Language is a complicated thing, especially the language of love – sigh. Anyway, that’s my problem and shouldn’t be aired in public, so here we’ll provide a little glossary to help you around some of the more exotic terminologies related to the Far East.


Bibimbap (Korean)

A trademark Korean dish, which literally means ‘mixed meal’. It’s a combination of piping hot white rice with a variety of colourful ingredients, such as sautéed vegetables, sliced beef or a fried egg.

It can be eaten hot or cold, but if the former – this is usually served in a blazing hot stone bowl that sizzles on contact. A thin layer of oil is added to the sides of the bowl which fries the rice to form a golden cocoon. Try the aptly named ‘Bibimbap House’ on Mill Road for a taster.

Dim sum

Dim sum (Chinese)

Literally and phonetically translated from the Cantonese for ‘to touch the heart’.

What kind of romance or morbid practice is this, we can imagine you crying. Well, ‘dim sum’ is a genre of food that is akin to appetisers, kind of like a rainbow universe of Chinese-inspired tapas. They are mostly delightful (by that, we also mean small) and were originally meant as snacks to accompany tea drinking sessions  (yum cha).

The range of bite-sized mouth watering morsels is expansive and includes a variety of steamed buns, delicious dumplings and the euphemism that are ‘Phoenix claws’.

In a culture that is so dominated by food, ‘dim sum’ is truly a thing of beauty and elegance.


Edamame beans (Japanese)

Young soya beans cropped within the pod. These tender delicacies are often steamed and eaten as a starter.
Pringles don’t have anything on the addictiveness of popping these healthy little beauties.


Hot pot / steamboat (Chinese)

There are few things as simple and glorious as a well stocked hot pot. It is essentially a pot of boiling stock in which you cook your own ingredients in. The world is your oyster, so you can choose your own menu – common ingredients are beef, chicken, pork, seafood, fish balls, tofu, Chinese leaf, vermicelli, udon etc.
The bonus of hot pots are that they are a very social ‘event’ – you can sit around the cauldron for hours, chatting away and over eating in the process. The best value hot pot can be experienced at Spring Restaurant on Mill Road.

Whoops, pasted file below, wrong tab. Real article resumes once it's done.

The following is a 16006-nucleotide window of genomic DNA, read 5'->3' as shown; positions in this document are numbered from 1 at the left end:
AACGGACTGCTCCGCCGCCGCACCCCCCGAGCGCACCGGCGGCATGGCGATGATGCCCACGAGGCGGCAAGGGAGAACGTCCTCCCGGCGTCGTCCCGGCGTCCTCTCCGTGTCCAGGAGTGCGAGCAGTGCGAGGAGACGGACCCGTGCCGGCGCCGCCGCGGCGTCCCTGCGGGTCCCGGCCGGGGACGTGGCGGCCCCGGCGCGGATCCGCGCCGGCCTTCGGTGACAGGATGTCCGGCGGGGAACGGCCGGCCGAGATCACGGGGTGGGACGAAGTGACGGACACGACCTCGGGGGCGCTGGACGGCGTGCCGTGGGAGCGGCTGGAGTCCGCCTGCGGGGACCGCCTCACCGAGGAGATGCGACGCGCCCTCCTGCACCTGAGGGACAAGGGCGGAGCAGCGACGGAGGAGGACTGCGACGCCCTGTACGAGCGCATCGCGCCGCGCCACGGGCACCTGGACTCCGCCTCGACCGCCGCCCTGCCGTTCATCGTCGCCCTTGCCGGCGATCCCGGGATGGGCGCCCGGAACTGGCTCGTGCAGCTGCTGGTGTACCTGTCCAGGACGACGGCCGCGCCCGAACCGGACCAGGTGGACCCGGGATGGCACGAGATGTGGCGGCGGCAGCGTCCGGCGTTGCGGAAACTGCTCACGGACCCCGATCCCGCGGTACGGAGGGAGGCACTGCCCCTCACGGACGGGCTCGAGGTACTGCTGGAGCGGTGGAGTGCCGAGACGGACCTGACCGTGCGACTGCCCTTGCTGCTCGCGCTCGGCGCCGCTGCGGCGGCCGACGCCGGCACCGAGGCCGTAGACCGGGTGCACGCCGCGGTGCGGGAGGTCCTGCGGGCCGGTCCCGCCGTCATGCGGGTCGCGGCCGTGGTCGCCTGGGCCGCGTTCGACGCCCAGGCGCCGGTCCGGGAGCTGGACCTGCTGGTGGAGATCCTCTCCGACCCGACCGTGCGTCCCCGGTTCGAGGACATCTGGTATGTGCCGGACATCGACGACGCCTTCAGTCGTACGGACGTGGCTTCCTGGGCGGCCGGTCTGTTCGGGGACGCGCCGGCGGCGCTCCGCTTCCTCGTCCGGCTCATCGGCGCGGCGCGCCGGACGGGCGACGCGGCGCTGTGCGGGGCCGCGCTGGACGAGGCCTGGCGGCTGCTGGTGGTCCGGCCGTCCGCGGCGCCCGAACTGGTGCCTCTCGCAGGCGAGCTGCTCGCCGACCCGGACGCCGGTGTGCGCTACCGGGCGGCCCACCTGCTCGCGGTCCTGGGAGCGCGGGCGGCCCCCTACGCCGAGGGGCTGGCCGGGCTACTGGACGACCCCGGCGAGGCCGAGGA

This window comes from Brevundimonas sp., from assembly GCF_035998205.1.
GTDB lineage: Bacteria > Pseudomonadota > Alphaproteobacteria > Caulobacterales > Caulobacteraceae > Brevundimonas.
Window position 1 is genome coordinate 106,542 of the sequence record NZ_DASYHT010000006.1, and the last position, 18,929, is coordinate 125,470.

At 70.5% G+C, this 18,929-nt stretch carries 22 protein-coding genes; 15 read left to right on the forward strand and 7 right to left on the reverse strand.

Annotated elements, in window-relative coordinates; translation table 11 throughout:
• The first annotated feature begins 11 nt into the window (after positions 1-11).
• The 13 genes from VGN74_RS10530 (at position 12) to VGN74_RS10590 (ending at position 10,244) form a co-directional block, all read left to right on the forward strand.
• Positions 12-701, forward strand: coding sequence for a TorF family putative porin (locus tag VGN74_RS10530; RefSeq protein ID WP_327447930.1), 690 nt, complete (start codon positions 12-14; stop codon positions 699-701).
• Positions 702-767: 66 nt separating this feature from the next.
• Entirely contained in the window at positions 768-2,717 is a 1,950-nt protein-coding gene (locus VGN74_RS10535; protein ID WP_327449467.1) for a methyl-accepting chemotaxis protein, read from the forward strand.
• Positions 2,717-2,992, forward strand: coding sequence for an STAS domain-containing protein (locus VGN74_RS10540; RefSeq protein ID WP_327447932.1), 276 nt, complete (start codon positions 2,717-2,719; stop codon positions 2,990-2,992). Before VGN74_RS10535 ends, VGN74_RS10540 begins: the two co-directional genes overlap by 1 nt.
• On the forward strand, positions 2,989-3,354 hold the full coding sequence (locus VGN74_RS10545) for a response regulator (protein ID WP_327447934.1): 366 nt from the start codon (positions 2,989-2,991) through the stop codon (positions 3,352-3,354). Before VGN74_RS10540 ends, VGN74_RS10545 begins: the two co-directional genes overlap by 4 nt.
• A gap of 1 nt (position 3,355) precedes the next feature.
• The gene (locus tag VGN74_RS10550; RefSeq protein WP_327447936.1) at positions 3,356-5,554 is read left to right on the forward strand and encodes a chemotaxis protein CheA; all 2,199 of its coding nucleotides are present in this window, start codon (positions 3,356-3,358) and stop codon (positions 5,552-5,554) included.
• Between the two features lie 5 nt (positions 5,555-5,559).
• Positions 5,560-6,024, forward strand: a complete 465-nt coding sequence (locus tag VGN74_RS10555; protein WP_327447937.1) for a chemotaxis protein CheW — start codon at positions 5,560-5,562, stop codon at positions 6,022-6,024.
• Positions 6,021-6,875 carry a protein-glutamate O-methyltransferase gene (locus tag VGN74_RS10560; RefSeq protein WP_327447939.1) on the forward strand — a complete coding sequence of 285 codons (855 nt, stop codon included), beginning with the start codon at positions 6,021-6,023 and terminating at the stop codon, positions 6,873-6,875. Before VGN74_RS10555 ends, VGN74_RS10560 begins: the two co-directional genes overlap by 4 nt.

Kimchi (Korean)

Fermented vegetables served as a side dish with marmite qualities – you either love it or hate it.
(I hate it).


Sashimi (Japanese)

Normally on the same menu as sushi, sashimi is – in essence – similar to sushi, but without the rice. So, what this means is finely sliced fresh meat (often seafood) served with a preferred garnish.


Sushi (Japanese)

Perhaps no explanation is required any more – sushi is now well known in the UK.

But we will anyway.

Sushi is Japanese cuisine that consists of small parcels of special vinegary rice partnered with a multitude of different fish, meat or vegetarian options. Typically, sushi will be served cold with sliced preserved ginger and dipped in soya sauce and wasabi (a kind of green Japanese mustard / horse radish).


Teppanyaki (Japanese)

A style of cooking where the chef cooks in front of you upon an oversized sizzling hot plate.
(To clarify, the chef isn’t stood on a hot plate, that would be cruel – rather the food is cooked on a hot plate)


Tofu (Chinese)

A vegetarian’s delight – tofu is basically coagulated soya milk. Sometimes also called ‘bean curd’, it comes in a host of different forms and because it is fairly bland, can be used from anything to a starter, main or dessert.

Yum cha

Yum Cha (Chinese)

Something of a pastime nowadays, ‘yum cha’ literally means ‘drink tea’ and is the collective activity of eating dim sum and, well, drinking tea. Of course, there are numerous types of dim sum and Chinese teas and so the experience can be a varied and social one.


Wasabi (Japanese)

A fierce Japanese mustard, normally used as a condiment for sushi and sashimi. This is a must try, but be warned – it can be potent and too much can invite pain with your pleasure.

About Rice Socks

Your hub for information, news and reviews for all things from the far east, in Cambridge (it also doubles up as a general guide to what's on in Cambridge).

We're tired of reading reviews that are paid to love everything, or otherwise sit safely on the fence. We promise to be impartial and fair, but above all - opinionated! If something deserves praise, it will receive it in lavish and handsome proportions. But on the flip side, we won't like everything. . .

So, whether you're Asian or otherwise, a tourist, resident or just visiting - if you have any interest in the Far East and/or Cambridge in general, we hope you'll find this site useful and, at least occasionally, entertaining.

And remember, user reviews are cherished like gold dust. Please sprinkle your gold liberally around the site.

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